WA teachers strike over wages, workload and staffing

May 3, 2024
WA teachers rejected an inadequate offer from the Department of Education. Photo: State School Teachers’ Union of Western Australia/Facebook

After rejecting an inadequate offer from the Department of Education (DoE), the State School Teachers’ Union of Western Australia (SSTUWA) held a half-day strike on April 23.

The profession is at breaking point, or past that point. The union is making 98 claims that boil down to four areas: wages; workload reduction; staffing; and addressing complex behaviour.

For many, the problem of inflation eroding wages began when the pandemic hit. But for public sector workers, this has been discussed since 2017.

WA Labor has built its mammoth surplus of $3.3 billion, in part, by capping public sector wage rises at $1000 from 2017 to 2021.

Wages were already falling behind inflation rises before the pandemic, but it effectively meant that the 3% annual “pay rises” after 2021 were pay cuts.

After the DoE’s offer of a 10.75% pay rise over three years was rejected, it returned with an insulting offer of 11%.

Even in fully-staffed schools in areas where socio-economic factors are not contributing to additional complex behaviour, the workload is massive.

The marking, red tape when planning excursions, lesson planning, record keeping for every interaction with a parent, and management of escalating student behaviour, is too much for many.

In some schools, the impact of the large teacher shortage accompanying the rise in complex behaviour is destroying teachers’ capacities to even teach.

Over the past two years, I have taken relief for classes that have not had a dedicated English teacher for two terms. I have taught in a school where the principal and deputy principals were teaching classes, since no relief teachers could be found.

I’ve taught math classes that have not had a qualified math teacher for two years.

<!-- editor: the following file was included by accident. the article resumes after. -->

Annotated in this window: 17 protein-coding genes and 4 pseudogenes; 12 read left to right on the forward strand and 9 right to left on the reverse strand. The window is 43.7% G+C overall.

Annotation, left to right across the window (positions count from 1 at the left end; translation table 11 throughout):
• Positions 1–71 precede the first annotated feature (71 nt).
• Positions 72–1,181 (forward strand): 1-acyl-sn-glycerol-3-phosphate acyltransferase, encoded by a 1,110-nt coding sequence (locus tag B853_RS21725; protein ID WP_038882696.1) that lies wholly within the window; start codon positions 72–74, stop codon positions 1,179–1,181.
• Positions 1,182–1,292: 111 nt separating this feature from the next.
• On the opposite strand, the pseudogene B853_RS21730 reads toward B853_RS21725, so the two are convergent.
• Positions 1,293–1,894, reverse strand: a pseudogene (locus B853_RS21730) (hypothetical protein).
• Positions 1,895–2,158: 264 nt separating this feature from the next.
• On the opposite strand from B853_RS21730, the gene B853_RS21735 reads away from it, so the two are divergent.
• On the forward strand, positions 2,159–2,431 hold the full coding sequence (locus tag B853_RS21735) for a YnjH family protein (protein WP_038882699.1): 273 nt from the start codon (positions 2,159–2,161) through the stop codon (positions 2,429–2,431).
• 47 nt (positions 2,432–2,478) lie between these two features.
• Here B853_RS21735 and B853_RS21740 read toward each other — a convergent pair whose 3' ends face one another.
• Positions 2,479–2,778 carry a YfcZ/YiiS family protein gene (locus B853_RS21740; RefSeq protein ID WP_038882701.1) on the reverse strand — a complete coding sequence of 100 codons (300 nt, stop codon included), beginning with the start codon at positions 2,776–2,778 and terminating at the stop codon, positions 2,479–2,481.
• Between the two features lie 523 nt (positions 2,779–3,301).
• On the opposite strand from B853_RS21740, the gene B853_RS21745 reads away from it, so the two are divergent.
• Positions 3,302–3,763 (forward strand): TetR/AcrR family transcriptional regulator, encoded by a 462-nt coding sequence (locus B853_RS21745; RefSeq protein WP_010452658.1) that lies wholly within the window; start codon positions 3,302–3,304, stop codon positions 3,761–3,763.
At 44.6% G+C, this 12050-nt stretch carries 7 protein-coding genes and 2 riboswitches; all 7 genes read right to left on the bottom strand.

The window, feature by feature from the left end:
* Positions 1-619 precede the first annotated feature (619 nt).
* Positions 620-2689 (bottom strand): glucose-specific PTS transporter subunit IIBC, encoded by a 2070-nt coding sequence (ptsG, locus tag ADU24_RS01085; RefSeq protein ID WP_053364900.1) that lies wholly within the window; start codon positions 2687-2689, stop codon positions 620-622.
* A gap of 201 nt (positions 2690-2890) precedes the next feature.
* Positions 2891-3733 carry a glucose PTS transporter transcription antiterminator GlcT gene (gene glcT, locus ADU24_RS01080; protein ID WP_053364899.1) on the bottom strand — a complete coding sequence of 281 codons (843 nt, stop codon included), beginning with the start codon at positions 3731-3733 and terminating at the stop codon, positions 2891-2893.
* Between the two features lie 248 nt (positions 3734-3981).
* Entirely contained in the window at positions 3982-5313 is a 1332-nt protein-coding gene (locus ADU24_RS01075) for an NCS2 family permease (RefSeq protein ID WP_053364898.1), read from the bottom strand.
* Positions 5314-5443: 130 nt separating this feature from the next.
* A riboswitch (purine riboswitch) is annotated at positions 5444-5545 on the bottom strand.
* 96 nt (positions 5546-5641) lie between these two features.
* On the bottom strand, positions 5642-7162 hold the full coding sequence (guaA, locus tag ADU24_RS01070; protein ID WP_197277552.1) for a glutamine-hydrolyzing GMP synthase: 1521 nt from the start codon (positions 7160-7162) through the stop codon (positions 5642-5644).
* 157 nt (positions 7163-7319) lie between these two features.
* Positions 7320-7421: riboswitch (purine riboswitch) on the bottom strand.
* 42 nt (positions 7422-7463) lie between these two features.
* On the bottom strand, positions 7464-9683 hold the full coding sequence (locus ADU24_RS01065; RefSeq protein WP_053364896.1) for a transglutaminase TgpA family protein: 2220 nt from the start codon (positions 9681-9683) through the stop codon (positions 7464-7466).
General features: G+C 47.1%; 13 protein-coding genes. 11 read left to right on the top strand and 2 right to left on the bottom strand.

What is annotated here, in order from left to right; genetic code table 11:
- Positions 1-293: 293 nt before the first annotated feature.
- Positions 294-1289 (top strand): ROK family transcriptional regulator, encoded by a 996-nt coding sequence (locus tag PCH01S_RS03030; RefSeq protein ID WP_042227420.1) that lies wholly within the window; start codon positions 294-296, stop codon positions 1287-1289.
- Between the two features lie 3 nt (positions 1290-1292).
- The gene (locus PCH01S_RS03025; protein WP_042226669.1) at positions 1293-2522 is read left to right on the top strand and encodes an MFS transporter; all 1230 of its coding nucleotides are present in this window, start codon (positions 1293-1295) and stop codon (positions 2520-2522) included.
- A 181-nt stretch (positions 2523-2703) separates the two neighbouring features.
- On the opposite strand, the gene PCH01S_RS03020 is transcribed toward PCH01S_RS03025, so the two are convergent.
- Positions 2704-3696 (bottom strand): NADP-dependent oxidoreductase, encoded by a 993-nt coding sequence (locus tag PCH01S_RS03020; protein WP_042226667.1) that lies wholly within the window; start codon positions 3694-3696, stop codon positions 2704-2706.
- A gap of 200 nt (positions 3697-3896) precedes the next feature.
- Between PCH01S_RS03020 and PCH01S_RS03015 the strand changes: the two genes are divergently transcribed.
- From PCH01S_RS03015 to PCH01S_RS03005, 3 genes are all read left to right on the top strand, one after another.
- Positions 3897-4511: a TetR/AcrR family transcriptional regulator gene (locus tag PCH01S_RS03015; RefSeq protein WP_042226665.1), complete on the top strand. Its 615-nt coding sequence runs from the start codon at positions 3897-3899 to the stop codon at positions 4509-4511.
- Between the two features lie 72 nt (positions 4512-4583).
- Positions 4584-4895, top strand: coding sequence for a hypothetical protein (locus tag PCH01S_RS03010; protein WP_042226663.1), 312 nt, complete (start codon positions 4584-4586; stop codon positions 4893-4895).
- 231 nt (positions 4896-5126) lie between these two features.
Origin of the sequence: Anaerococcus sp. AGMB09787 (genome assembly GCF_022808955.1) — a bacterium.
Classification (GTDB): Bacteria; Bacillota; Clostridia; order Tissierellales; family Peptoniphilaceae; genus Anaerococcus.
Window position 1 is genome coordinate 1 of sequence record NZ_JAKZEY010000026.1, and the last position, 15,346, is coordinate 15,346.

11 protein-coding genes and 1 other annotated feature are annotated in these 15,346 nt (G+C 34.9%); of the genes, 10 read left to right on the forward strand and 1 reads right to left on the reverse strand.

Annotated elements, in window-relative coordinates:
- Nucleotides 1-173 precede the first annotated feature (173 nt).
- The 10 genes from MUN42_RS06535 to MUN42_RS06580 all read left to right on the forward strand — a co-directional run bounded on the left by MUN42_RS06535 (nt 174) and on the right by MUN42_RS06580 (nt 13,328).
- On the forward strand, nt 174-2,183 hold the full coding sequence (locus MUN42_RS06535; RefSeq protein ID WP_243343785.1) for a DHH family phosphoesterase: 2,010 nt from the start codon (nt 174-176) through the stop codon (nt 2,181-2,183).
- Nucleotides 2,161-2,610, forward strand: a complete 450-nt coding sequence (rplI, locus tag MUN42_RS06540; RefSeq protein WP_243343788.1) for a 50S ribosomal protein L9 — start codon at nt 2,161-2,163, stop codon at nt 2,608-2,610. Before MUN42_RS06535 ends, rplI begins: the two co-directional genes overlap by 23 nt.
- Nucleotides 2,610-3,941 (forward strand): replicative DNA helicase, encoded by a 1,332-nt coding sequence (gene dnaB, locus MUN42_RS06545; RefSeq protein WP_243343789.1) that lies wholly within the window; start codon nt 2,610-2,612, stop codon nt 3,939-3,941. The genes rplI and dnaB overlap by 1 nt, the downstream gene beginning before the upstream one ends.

The internal relief that teachers are given in such schools destroys what little planning time is given, contributing to the cycle of burn out followed by drop out.

It is not surprising then that there is a massive teacher shortage.

Even Jason Clare, the Minister for Education, admitted as such, saying: “Of those who do start a teaching degree, only 50% finish … And of those who finish it, 20% are leaving after less than three years.”

Inadequate mental health services, both inside and outside schools, and the general economic downturn which is leading to severer rates of financial stress, contributes to a rise in everything from disruptive (but harmless) behaviour to violent behaviour.

Teachers are expected to manage this, without proper support, training, funding nor time.

This of course badly impacts students, both those with the greatest needs and those who are losing educational opportunities because of disruptions to their learning environment.

For these reasons the SSTUWA called a strike: 12,000 union members joined across the state, with 3000 spread from Esperance to Port Hedland and the rest joining in Perth.

There was a positive response to the SSTUWA’s plan of action, announced after a march from Windan Bridge to Perth Stadium: If an acceptable offer is not made by May 10, teachers will undertake further industrial action.

While no member wants to forgo another half-day or full day’s pay, to quote a speaker at the rally: “Every single person who becomes a teacher chooses this profession because they want to make a difference in the community.”

The only way we will be able to do that is by ensuring that our education system works.

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